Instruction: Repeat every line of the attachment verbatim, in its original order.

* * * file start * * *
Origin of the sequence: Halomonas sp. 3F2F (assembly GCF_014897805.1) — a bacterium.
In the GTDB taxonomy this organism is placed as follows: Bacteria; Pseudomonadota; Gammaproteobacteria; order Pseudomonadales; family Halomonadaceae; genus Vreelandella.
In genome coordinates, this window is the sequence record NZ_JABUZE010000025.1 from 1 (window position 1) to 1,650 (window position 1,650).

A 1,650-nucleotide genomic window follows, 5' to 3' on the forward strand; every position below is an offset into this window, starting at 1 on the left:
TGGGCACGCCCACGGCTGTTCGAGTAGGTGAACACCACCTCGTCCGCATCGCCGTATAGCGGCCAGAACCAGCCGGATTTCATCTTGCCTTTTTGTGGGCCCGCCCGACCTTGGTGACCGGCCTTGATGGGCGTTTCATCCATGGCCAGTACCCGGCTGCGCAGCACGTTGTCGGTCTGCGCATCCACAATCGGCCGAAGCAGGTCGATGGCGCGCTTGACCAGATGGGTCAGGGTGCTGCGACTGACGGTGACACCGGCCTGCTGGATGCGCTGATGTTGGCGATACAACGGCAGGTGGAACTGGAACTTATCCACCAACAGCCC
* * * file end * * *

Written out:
Origin of the sequence: Halomonas sp. 3F2F (assembly GCF_014897805.1) — a bacterium.
In the GTDB taxonomy this organism is placed as follows: Bacteria; Pseudomonadota; Gammaproteobacteria; order Pseudomonadales; family Halomonadaceae; genus Vreelandella.
In genome coordinates, this window is the sequence record NZ_JABUZE010000025.1 from 1 (window position 1) to 1,650 (window position 1,650).

A 1,650-nucleotide genomic window follows, 5' to 3' on the forward strand; every position below is an offset into this window, starting at 1 on the left:
TGGGCACGCCCACGGCTGTTCGAGTAGGTGAACACCACCTCGTCCGCATCGCCGTATAGCGGCCAGAACCAGCCGGATTTCATCTTGCCTTTTTGTGGGCCCGCCCGACCTTGGTGACCGGCCTTGATGGGCGTTTCATCCATGGCCAGTACCCGGCTGCGCAGCACGTTGTCGGTCTGCGCATCCACAATCGGCCGAAGCAGGTCGATGGCGCGCTTGACCAGATGGGTCAGGGTGCTGCGACTGACGGTGACACCGGCCTGCTGGATGCGCTGATGTTGGCGATACAACGGCAGGTGGAACTGGAACTTATCCACCAACAGCCC